With Christmas only days away, it’s time to fire off my “housing wish list” to the North Pole. I know from good sources that Santa and the elves are exceptionally fast workers, so it’s never too late, even when making requests on a subject as complex as our nation’s housing system.
Santa, I’m a believer, so here goes:
Encourage Our Nation’s Leaders to Respond Promptly to the Affordability Crisis in Rental Housing.
Harvard’s most recent assessment tells us that rising rents are not merely a problem in a few isolated high-cost cities but a full-blown crisis that is national in scope. In 2014, the number of renters with housing cost burdens reached a new high: 21.3 million. Of that number, some 11.4 million renters, also a new record, paid in excess of 50 percent of their income just on housing.
Lagging incomes are a big part of this story. But so, too, is the enormous spike in demand for rental housing over the past 10 years and the woefully inadequate supply of affordable rental homes to meet it. The families suffering the most are those with the fewest financial resources.
Fortunately, ideas have surfaced that can make a real difference and should garner bipartisan support in Congress. A major expansion of the Low Income Housing Tax Credit program is one such proposal. At the local level, more communities must have the wisdom to adopt permissive zoning and land-use policies that encourage the construction of a far greater number of affordable rental homes.
Because of our nation’s changing demographics, the rental affordability situation is likely to get worse in the absence of policy action. So it is time to get cracking on solutions.
Remind Those Working in the Homeownership and Rental Sectors of the Housing Industry that They Are on the Same Team.
The share of first-time homebuyers in the housing market is approaching a 30-year low, according to a recent survey by the National Association of Realtors. Because of rising rents, millions of families are finding it difficult, if not impossible, to save for a mortgage down payment. Other factors, including tighter underwriting standards and high levels of student loan debt, have contributed to a national homeownership rate that has plummeted more than five percentage points since 2004.
In responding to these challenges, there is strength in numbers. As former New York Congressman Rick Lazio wrote in a recent op-ed, “it is time for those on the rental and homeownership sides of the industry to combine forces to develop a comprehensive strategy that directly responds to the rental-affordability and homeownership-access problems. At the core of this strategy must be an understanding that renting and homeownership are inextricably linked.”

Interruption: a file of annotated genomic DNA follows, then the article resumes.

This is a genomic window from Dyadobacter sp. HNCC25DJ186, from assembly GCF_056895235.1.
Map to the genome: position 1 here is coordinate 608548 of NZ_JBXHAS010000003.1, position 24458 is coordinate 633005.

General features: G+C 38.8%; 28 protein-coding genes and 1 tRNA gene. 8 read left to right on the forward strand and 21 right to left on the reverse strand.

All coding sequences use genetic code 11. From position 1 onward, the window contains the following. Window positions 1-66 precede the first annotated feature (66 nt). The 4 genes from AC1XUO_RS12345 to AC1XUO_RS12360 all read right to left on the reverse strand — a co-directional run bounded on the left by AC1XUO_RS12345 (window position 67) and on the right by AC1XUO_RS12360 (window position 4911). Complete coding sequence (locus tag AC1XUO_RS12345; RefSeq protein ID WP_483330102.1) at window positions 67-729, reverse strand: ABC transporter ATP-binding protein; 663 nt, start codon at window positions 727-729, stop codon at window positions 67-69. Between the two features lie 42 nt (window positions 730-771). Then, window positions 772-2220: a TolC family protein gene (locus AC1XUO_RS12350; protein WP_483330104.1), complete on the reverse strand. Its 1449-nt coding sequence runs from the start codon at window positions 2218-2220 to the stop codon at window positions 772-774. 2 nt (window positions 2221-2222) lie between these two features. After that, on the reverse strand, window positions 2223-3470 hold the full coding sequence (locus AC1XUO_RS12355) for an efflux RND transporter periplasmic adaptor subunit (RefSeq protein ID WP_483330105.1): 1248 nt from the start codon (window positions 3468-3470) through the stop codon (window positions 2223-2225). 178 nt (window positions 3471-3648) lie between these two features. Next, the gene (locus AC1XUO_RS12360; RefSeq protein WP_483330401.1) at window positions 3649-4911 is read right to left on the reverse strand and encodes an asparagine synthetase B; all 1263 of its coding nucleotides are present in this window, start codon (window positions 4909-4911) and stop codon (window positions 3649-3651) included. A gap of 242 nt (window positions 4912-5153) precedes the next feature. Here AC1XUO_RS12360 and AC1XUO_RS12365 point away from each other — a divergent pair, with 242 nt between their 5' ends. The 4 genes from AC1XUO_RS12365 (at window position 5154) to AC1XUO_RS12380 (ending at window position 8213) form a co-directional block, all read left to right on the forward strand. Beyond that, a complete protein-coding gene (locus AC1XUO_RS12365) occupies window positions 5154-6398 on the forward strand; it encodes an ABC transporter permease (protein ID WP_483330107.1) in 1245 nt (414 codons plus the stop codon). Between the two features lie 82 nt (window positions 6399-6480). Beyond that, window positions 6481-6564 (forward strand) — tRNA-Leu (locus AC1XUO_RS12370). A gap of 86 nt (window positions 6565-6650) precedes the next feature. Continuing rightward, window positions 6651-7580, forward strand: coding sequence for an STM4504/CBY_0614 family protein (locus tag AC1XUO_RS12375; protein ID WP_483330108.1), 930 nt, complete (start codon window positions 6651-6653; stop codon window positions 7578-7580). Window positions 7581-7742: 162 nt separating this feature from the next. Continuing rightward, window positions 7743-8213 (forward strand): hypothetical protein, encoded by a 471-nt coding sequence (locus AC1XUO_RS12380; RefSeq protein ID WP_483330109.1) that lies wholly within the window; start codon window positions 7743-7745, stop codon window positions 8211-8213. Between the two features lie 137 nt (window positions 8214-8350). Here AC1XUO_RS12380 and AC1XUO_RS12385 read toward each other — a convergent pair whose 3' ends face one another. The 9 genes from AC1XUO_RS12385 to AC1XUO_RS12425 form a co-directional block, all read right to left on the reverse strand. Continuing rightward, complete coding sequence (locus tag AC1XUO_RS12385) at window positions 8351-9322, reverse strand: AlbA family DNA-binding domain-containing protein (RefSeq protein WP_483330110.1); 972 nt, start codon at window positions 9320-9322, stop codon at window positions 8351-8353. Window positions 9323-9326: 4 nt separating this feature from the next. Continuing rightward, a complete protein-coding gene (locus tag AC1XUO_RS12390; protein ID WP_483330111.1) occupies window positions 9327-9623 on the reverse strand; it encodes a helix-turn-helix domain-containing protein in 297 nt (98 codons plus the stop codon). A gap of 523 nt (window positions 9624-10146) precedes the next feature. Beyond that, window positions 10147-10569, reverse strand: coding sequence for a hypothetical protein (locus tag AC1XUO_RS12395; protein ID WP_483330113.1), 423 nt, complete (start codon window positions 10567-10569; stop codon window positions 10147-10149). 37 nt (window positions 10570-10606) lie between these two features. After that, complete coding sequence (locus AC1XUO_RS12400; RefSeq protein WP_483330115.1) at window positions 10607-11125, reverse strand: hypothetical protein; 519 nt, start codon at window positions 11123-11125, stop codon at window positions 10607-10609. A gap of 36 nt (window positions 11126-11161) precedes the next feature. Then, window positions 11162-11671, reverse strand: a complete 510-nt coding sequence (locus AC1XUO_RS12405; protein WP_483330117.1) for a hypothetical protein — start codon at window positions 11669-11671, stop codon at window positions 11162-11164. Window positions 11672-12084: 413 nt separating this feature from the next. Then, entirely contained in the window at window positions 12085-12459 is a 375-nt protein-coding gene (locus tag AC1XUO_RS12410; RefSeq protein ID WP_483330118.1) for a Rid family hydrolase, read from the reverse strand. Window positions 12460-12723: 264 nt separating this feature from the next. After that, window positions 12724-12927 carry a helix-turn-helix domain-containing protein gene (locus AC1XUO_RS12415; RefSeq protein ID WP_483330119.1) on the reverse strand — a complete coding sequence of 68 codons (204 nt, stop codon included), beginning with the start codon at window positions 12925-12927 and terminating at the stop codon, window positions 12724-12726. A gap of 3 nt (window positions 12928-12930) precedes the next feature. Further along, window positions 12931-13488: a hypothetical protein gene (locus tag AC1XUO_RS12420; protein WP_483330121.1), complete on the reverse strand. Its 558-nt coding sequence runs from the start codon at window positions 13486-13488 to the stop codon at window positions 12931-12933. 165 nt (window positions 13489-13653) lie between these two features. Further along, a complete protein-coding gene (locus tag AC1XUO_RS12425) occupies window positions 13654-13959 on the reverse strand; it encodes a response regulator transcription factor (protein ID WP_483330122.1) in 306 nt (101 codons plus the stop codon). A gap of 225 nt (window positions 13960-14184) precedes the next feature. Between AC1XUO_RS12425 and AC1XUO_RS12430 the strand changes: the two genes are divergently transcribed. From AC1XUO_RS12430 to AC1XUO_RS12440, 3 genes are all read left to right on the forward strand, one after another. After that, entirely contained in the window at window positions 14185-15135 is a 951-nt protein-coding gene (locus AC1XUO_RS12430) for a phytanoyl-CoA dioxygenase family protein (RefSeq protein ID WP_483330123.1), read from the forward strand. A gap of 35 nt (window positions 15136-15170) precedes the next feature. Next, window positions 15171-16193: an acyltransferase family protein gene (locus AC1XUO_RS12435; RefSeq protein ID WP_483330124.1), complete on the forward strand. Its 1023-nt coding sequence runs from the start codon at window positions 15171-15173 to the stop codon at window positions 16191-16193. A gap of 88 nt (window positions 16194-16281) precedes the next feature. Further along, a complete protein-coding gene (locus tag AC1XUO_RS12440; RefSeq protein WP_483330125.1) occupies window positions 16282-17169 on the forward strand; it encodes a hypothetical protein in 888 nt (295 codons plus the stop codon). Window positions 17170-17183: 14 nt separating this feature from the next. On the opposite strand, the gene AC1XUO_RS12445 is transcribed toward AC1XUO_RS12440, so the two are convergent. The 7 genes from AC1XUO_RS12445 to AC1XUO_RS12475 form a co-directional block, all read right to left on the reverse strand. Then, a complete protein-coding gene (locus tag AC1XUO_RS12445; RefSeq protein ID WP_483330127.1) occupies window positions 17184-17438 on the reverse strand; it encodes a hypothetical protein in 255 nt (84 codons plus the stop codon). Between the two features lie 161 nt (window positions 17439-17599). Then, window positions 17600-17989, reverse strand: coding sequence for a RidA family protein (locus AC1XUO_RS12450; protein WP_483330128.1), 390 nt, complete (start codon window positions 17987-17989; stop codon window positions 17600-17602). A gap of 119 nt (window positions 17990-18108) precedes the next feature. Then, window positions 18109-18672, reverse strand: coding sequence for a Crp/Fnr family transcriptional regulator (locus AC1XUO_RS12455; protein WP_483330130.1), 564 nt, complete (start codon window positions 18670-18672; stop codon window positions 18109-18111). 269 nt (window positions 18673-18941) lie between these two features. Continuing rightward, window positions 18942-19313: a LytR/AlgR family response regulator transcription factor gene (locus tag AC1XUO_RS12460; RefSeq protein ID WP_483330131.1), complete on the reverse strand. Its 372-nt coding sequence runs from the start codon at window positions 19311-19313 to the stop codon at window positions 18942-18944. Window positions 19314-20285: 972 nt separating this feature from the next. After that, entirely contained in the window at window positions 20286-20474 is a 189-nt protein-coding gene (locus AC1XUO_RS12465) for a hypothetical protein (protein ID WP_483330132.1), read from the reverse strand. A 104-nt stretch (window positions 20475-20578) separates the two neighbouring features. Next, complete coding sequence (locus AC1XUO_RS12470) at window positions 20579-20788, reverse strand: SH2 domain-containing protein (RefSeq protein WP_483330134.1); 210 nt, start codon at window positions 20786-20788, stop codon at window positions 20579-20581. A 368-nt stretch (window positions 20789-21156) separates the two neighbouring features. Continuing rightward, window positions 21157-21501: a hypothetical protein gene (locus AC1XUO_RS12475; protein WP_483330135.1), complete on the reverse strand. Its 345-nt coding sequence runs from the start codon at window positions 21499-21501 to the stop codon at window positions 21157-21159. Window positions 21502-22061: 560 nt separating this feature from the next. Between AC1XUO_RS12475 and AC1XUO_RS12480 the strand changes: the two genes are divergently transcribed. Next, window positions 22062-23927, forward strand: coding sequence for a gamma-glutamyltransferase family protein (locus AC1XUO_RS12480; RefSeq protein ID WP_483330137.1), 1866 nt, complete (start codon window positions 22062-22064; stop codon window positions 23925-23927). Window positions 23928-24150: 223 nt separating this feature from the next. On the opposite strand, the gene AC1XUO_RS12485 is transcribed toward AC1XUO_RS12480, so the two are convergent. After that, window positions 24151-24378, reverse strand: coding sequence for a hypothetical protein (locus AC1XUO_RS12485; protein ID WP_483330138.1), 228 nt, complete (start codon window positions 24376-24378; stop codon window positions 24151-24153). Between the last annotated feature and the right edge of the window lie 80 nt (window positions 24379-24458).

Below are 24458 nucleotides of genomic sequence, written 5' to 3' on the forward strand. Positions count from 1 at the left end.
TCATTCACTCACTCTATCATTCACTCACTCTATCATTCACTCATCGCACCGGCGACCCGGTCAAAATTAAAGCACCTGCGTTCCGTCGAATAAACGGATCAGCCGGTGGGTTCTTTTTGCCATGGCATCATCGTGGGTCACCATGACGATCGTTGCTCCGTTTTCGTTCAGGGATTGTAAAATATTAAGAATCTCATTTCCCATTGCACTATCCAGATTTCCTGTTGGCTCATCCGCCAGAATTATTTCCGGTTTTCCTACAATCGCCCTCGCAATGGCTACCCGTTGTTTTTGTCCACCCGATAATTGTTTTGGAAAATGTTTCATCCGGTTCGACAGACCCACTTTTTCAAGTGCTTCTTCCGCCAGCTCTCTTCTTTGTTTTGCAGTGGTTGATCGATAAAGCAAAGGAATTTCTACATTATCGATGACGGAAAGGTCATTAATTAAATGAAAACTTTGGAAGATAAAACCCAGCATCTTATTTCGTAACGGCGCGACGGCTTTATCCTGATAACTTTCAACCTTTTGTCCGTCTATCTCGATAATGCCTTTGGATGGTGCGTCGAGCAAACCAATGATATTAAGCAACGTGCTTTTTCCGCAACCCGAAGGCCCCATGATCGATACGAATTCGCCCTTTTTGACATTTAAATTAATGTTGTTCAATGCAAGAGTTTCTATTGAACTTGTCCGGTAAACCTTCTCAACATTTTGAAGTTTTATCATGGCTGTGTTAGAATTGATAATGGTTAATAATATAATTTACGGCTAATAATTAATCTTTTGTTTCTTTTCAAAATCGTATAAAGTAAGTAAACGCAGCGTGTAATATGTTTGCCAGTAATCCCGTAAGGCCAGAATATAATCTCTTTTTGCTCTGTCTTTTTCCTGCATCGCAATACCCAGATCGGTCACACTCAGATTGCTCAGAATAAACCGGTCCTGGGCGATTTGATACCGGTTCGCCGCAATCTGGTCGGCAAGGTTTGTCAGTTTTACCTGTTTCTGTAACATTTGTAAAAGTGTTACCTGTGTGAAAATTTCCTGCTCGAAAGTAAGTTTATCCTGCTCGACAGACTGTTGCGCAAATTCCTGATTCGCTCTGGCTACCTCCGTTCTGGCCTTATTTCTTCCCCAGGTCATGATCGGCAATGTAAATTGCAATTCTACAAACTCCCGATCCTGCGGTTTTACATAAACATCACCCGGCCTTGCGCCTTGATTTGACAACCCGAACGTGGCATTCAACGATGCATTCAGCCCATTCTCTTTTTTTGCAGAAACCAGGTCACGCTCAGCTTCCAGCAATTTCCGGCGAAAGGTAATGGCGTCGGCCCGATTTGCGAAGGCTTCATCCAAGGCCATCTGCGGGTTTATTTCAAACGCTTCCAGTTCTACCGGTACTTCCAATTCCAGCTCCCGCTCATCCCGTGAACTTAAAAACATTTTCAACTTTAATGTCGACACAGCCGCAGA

Amen. Improving the affordability of rental housing is an essential element of any strategy to expand access to sustainable homeownership, and ensuring a strong single-family housing market is critical to our economy.
Give Our Nation the Foresight to Prepare for and Meet the Housing Needs of a Rapidly Aging Population.
Over the next fifteen years, the number of Americans aged 65 and older is poised to nearly double, reaching 73 million by 2030. Some seniors will face housing affordability challenges. Others, while seeking to age in place, will realize their homes lack the structural features to enable safe and independent living. Compounding these problems is the fact that many seniors will eventually require help with activities like bathing, dressing, and medication management, often referred to as “long-term services and supports.”
Fortunately, groups like the Bipartisan Policy Center’s Senior Health and Housing Task Force are working hard to develop policy solutions. Let’s wish them well in this effort.
With 10,000 Baby Boomers turning 65 each day, meeting the housing needs of our nation’s seniors, both present and future, is an issue we can no longer ignore. Better integrating health care and other supportive services with housing will be a necessary step.
Santa, I know I am asking for a lot here, but I have one last request: When making the rounds this Christmas Eve, please put a reminder in everyone’s stocking that it’s been more than seven years (that’s right, seven years) since Fannie Mae and Freddie Mac were placed under government control. It’s hard to say the current system is working well: access to affordable mortgage credit remains unacceptably tight, while the taxpayers are bearing most of the risk.
So that’s my wish list, Santa.
Thanks for adding this to the elves’ workload and let me know if you need me to brainstorm North Pole housing market issues.